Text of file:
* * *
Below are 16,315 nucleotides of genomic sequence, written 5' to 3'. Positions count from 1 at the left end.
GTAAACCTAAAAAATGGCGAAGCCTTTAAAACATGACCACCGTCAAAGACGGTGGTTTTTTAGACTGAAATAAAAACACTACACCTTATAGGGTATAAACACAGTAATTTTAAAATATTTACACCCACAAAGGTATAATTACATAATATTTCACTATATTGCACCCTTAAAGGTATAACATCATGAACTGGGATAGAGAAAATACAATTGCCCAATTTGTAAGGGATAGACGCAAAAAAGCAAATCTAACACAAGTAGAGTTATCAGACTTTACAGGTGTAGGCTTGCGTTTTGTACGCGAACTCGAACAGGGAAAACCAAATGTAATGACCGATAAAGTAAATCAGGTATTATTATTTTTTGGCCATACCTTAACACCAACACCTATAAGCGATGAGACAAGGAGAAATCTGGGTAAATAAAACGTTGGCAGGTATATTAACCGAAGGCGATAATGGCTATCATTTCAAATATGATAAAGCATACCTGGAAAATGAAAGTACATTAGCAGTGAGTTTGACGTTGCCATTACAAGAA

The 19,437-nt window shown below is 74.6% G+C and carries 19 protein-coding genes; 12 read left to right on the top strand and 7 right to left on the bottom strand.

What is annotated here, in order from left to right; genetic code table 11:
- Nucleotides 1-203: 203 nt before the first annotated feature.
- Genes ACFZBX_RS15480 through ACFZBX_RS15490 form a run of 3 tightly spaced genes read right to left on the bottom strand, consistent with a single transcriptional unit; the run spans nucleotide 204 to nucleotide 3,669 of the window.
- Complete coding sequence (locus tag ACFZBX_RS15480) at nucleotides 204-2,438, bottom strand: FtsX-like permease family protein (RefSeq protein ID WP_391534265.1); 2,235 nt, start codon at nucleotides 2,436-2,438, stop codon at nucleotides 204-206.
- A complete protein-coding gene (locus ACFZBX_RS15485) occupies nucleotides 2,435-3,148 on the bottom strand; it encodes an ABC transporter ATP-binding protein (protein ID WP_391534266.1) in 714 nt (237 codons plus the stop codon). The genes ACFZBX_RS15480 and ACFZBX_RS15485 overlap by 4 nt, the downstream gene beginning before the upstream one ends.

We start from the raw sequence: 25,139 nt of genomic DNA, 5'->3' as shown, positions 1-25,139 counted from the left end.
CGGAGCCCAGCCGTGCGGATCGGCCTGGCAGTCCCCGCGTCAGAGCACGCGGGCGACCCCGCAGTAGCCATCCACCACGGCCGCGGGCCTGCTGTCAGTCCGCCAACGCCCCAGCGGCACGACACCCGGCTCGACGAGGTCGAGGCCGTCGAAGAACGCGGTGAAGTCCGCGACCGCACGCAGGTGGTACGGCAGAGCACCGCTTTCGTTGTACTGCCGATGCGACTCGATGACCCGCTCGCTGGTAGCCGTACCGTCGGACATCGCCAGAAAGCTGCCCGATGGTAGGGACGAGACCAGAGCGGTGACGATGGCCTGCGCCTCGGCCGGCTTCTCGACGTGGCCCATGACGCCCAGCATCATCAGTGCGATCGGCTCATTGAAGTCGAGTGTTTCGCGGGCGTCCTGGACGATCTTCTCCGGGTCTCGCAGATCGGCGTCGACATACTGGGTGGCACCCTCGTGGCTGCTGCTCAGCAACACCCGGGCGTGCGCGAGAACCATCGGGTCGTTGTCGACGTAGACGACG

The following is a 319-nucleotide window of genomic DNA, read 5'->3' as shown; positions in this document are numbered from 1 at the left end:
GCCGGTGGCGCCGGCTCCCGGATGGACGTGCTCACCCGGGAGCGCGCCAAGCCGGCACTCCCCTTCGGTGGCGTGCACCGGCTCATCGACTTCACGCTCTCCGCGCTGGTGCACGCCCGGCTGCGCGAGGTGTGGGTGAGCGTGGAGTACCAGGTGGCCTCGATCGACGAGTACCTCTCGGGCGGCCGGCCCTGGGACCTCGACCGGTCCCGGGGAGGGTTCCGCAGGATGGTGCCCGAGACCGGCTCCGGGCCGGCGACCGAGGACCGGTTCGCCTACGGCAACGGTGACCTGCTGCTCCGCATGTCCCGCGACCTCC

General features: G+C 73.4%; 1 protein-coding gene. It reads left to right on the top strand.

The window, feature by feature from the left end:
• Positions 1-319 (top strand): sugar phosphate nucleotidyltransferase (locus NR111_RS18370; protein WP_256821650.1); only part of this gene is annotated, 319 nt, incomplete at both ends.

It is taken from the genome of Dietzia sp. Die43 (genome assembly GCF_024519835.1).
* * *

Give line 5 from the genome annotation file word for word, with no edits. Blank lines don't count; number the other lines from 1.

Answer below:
- Nucleotides 1-203: 203 nt before the first annotated feature.